Ajmere sentence example

ajmere
  • Chief of these were the Rahtors, who ruled at Kanauj; the Chauhans of Ajmere; the Solankis of Anhilwara, in Gujarat; the Gehlots with the Sisodhyias sept, still in Mewar or Udaipur; and the Kachwaha clan, still in Jaipur.
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  • Aurangzeb's death and the invasion of Nadir Shah led to a triple alliance among the three leading chiefs, which internal jealousy so weakened that the Mahrattas, having been called in by the Rahtors to aid them, took possession of Ajmere about 1756; thenceforward Rajputana became involved in the general disorganization of India.
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  • Sindhia gave up the district of Ajmere to the British, and the pressure of the great Mahratta powers upon Rajputana was permanently withdrawn.
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  • Among the latter are the mosques at Ajmere and the temples on Abu.
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  • They, however, had no confidence in the arch, which, as the Hindu says, "never sleeps but is always tending to its own destruction," so that the pointed arch, which had almost become the emblem of the Mahommedan religion, had to be dispensed with for the covered aisles which surrounded the great court, and in the triple entrance gateway the form of an arch only was retained, as it was constructed with horizontal courses of masonry for the haunches, and with long slabs of stone resting one against the other at the top. A similar construction was employed in the great mosque at Ajmere, built A.D.1200-1211at the same time as the Delhi mosque.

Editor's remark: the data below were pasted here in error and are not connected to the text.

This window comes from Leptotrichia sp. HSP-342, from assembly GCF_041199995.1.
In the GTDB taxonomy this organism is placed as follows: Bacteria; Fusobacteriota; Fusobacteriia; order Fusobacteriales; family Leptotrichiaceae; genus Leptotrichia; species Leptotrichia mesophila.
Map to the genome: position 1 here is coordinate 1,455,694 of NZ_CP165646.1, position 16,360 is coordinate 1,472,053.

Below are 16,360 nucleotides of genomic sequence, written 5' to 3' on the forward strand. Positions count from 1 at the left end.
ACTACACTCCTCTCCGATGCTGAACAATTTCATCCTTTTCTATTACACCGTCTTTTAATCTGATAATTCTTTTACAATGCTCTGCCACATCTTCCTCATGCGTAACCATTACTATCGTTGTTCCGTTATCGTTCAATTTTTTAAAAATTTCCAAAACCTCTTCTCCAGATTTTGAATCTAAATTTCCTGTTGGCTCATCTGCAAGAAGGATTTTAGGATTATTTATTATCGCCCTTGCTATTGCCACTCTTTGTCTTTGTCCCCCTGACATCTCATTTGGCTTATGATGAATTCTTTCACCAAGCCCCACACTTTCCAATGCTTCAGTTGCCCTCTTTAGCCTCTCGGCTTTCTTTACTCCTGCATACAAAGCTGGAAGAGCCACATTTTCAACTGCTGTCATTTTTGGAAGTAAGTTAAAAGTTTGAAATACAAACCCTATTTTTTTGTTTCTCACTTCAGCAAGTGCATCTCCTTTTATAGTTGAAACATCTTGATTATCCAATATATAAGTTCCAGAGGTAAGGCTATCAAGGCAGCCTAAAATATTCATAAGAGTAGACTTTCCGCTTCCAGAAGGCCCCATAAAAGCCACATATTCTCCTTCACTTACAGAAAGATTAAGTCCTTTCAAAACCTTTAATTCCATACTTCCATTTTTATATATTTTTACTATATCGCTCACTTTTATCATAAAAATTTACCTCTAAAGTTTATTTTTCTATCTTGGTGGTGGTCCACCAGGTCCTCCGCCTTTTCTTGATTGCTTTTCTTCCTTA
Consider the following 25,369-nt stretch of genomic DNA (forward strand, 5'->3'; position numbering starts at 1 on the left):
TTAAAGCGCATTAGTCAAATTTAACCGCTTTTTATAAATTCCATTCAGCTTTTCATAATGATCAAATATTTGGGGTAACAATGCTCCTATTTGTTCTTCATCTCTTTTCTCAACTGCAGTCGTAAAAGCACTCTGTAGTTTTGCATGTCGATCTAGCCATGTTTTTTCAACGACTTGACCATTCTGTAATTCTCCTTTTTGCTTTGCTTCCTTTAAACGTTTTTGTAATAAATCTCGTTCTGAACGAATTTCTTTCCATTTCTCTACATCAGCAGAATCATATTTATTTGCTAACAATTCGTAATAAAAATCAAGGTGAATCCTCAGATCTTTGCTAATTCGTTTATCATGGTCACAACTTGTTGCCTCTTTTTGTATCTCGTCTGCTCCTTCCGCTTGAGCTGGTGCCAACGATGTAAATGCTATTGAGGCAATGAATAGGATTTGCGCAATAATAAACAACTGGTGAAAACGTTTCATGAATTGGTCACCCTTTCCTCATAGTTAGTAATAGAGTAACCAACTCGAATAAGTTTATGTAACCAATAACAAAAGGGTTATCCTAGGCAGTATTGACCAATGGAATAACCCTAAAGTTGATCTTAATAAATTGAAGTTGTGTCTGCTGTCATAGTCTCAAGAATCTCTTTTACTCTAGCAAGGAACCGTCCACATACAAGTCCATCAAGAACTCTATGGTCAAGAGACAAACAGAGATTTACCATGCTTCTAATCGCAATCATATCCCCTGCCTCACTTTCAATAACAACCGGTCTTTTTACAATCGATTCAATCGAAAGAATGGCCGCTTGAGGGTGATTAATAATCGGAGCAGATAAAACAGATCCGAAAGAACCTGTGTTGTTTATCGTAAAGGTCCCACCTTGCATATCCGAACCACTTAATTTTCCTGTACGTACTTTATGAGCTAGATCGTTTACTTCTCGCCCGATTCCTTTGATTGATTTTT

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  • He was educated at the Mayo College at Ajmere, and was invested with full powers in 1898.
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  • And, although the annals of Rajputana tell how Sabuktagin was defeated by one raja of Ajmere and Mahmud by his successor, the course of events which followed shows how little these and other reverses affected the invader's progress..
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  • Mahmud's failure at Ajmere, when the brave raja Bisal-deo, obliged him to raise the siege but was himself slain, was when the Moslem army was on its way to Somnath.
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  • When, however, in 1816 he was called upon to assist in the suppression of the Pindaris, though by the treaty of Gwalior (1817) he promised his co-operation, his conduct was so equivocal that in 1818 he was forced to sign a fresh treaty by which he ceded Ajmere and other lands.
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  • The summit of Taragarh hill, overhanging Ajmere, is crowned by a fort, the lofty thick battlements of which run along its brow and enclose the table-land.
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  • Ajmere was founded about the year 145 A.D.
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  • The District Of Ajmere, which forms the largest part of the province of Ajmere-Merwara, has an area of 2069 sq.
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  • Many of the valleys in this region are mere sandy deserts, with an occasional oasis of cultivation, but there are also some very fertile tracts; among these is the plain on which lies the town of Ajmere.